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Natalie Ponder: Accidentally Becoming A Protester

Women's March protester holds up sign with quote from Broadway musical Hamilton.

Courtesy Photo

Women's March protester holds up sign with quote from Broadway musical Hamilton.

A web page on the feminist movement in the 1960s loads as senior Natalie Ponder works on her controversial topic essay. She reminisces on the event that created this passion for equality. She remembers the chain of people pushing through the crowd formed in the streets of Washington, D.C., The hand that slipped out of the grasp of another, the group splitting in two. One part of the group moving toward the Smithsonian while the other five students remained trapped in the crowd.

While on a school trip to Washington, D.C., in 2017, Ponder unintentionally joined the Women’s March. The grassroot protest followed the inauguration of President Donald Trump on Jan. 21. The event focused on gaining attention for ending violence, environmental justice and reproductive, LGBT, workers, civil, disability and immigrant rights.

“A lot of key feminist issues still need to be addressed in today’s society,” Ponder said. “The fact that so many people showed up, men and women alike, to speak our message so that the president could hear I thought was pretty cool.”

Ponder, at the rear of the line of students, stopped walking as a wall of people separated her group. Former student Carly Russell, wearing a Make America Great Again hat, tried to push through the people to rejoin the group, but met restraint from the crowd. A former Legacy student grabbed the hat off of Russell and put it in his back pocket, promising to give it back after they reunite with their group.

“It was so scary. To a certain extent she had the freedom of expression,” Ponder said, “but we were lost, had a bunch of strangers around us, in a different state. We didn’t know what we were doing. We just had to be mindful of where we were. We couldn’t put ourselves in danger.”

Ponder’s fear grew with each failed attempt to push through the mass of people. Ponder’s frustration grew with each denied text message. Ponder’s desperation grew with each person she failed to get past. The large crowd made getting cell phone reception impossible. She realized none of them knew where the Smithsonian or the rest of her group were, and they would not find them any time soon.

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The five students navigated through the crowd talking to various women in the process. Out of kindness, multiple protesters offered the students food, water and Women March hats when Ponder explained their situation. Ponder interacted with people aging from toddlers to elderly women asking them why they were marching. One young girl stood out to Ponder. She held a sign with a reference from the Broadway musical “Hamilton” saying  “I want to be in the room where it happens” with facts about the low women representation in congress and senate.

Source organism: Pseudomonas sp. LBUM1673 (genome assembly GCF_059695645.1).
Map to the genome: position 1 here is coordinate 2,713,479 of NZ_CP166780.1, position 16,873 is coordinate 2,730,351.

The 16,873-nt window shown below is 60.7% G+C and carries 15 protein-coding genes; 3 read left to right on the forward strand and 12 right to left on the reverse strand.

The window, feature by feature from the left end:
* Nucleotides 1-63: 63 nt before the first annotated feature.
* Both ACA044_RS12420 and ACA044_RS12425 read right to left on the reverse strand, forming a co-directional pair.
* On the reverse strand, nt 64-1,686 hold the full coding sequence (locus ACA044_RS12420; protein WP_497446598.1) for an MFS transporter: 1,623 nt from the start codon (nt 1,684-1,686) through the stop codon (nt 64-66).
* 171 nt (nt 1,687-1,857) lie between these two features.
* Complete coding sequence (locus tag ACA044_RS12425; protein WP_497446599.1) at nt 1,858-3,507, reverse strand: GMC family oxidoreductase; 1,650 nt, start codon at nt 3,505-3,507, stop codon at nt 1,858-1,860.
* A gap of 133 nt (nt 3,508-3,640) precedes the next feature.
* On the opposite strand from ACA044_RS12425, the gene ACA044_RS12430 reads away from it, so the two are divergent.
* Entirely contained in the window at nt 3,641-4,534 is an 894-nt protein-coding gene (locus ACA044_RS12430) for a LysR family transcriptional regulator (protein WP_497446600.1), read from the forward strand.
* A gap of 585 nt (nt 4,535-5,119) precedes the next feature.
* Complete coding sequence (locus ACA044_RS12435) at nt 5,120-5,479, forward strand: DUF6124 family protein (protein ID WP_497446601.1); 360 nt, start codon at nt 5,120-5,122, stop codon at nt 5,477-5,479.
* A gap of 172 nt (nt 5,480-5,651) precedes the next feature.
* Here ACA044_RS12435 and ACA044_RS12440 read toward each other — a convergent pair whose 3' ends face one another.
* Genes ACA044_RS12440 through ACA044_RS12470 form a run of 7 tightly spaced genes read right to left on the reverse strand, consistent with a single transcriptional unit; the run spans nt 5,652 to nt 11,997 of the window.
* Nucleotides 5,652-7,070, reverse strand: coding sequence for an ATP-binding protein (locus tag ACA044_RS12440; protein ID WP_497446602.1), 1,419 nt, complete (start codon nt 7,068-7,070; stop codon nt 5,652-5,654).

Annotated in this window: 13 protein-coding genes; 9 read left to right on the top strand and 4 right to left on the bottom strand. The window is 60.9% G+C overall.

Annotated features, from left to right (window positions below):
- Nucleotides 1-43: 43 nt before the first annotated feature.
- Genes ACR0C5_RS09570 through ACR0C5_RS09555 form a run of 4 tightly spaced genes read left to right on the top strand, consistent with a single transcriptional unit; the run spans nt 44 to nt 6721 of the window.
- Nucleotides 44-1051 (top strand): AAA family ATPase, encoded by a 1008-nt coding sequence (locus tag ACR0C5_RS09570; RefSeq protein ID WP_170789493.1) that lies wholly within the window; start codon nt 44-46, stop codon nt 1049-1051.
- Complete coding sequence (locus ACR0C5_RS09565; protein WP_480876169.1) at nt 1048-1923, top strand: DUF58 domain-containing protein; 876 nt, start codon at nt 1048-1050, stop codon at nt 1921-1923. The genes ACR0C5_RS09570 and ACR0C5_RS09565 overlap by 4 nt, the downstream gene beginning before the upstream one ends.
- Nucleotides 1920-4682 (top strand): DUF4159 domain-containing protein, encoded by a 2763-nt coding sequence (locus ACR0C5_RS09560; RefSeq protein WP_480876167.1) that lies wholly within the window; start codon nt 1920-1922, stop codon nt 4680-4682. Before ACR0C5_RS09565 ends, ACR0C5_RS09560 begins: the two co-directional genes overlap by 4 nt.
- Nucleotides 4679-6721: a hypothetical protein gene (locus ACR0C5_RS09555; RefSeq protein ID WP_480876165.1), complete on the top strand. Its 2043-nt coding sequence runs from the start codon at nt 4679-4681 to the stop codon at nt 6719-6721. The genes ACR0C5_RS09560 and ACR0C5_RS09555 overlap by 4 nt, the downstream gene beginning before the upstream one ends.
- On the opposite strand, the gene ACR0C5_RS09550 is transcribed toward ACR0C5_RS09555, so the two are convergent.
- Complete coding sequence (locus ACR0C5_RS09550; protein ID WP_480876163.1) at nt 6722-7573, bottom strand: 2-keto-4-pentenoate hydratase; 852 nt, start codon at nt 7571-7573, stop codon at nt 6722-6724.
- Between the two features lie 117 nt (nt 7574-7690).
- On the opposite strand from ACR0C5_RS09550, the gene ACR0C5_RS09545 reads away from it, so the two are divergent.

“That’s the sign that stood out to me the most because it’s really hard hitting,” Ponder said. “There’s many women in America and not just white women. There’s people of color and there’s transgender women and none of them are being represented like they should be within the United States. So for her to be so young and bring light to that just stood out to me a lot.”

The crowd came to a standstill and personal space turned into an unachievable commodity. A man stood so close to Ponder her hair would get caught each time he crossed his arms. She would shuffle, freeing her hair but minutes later Ponder felt hard tug again making her stumble backward. This happened over and over and the man never seemed to care. While in this dance with the man, Ponder heard Madonna, Alicia Keys and other artists perform and speeches given over the speakers.

The crowd started to march forward and Ponder squeezed her way to through it looking for somebody who could point her and the other students in the right direction. She came across one of the founders of the event organizers who gave her directions to the Holocaust museum. She finally escaped after navigating the dense crowd for eight hours. They met up with trip sponsor and history teacher Shelene Andersen and the rest of the group on the steps of the museum.

“There was no going back for them [when they were seperated]. There were too many people and shouting didn’t do any good,” Ms. Anderson said. “Everything worked out fine. The trip continued and we had a phenomenal time.”

The day out in Washington, D.C., ended and the now complete group went back to the hotel. Ponder missed all of the planned events, but said it was a happy mistake.

“I was a little bit disappointed though because I missed the holocaust museum and the smithsonian because I was gone all day, but I wouldn’t trade it,” Ponder said. “I would still rather attend the women’s march. I didn’t know that at the time but that’s what I would have rather done.”

Ponder said she felt like the experience inspired her and led her to research the issues further. She has written multiple papers for school on the wage gap and feminism throughout history in America.

“While we were there I got to experience so many cool things,” Ponder said. “The signs, the people coming together and the speeches were phenomenal. I really loved it and I would really not mind to be apart of another protest on purpose this time.” 

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Jazmine Necessary, Editor-In-Chief

After romantic candlelit dinners and long walks on the beach, I enjoy writing for this website and making lame jokes.

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